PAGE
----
Around the world, participatory music making is being used within communities to help ameliorate the effects of various forms of social and socio-economic disruption, deprivation or conflict. This field is currently fragmented and under-theorised, hampered by gaps in dialogue and collaboration between practice and research.
In 2019, Agrigento engaged Dr Gillian Howell as Research Consultant to lead a survey of 13 practitioners, researchers and practitioner-researchers from Australia, Canada, Scandinavia, Sri Lanka, the UK and USA. Collectively, these individuals had experience of a wide range of music as social action programs and contexts, including community music, El Sistema-inspired programs and projects within schools, post-conflict settings and centres for people experiencing social exclusion.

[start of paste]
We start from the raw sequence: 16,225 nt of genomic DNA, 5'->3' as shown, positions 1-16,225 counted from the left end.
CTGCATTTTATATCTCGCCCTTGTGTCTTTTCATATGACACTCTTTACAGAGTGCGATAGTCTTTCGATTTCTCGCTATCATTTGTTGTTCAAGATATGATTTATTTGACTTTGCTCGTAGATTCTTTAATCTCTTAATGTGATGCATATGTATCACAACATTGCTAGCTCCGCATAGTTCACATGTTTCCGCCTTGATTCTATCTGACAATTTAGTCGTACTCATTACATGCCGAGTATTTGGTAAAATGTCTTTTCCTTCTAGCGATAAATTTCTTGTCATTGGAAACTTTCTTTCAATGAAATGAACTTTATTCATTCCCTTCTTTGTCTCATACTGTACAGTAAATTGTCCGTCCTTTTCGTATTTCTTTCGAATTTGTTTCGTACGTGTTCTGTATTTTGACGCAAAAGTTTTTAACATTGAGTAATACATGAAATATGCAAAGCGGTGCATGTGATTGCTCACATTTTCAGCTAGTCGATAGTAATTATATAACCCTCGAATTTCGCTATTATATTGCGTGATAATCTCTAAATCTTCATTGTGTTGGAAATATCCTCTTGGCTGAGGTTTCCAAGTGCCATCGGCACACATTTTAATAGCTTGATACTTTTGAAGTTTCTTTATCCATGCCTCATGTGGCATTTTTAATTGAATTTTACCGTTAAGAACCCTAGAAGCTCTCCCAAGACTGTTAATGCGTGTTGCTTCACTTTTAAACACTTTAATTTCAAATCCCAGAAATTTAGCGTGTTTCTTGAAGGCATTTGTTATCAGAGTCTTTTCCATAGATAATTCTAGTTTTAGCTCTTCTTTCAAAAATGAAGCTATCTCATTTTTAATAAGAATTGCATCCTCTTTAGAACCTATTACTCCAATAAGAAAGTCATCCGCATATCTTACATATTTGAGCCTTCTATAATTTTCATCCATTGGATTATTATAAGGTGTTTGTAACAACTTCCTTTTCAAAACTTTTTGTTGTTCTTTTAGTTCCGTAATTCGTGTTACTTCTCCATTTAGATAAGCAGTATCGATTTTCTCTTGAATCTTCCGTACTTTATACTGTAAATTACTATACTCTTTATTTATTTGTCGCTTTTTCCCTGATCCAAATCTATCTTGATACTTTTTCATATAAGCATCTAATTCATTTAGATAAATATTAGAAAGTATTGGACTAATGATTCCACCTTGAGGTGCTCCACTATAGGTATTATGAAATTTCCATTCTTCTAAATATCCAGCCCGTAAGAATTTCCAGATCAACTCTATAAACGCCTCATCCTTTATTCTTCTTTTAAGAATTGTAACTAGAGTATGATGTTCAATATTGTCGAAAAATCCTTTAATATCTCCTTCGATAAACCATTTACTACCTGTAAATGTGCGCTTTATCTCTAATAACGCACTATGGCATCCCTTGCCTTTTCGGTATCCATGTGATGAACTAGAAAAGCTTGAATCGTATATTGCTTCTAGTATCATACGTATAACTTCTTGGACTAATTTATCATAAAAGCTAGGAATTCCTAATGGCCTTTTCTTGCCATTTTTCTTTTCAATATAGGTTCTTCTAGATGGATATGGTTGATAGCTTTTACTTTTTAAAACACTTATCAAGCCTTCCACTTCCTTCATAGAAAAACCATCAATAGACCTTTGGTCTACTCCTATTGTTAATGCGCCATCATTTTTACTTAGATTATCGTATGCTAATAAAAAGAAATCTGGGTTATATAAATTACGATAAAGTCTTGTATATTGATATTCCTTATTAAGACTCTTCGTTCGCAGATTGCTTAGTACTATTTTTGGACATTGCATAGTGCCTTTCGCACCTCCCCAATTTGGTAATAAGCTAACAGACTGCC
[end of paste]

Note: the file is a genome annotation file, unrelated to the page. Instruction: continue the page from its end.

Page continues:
This summary report provides an overview of knowledge shared by the interlocutors captured under four themes: (1) what do exemplary music as social action programs look like; (2) what appear to be the critical change mechanisms linking music action to social change; (3) what are some of the current gaps in provision and knowledge that we can address, and (4) what are the challenges affecting program implementation and sustainability that we may struggle to change.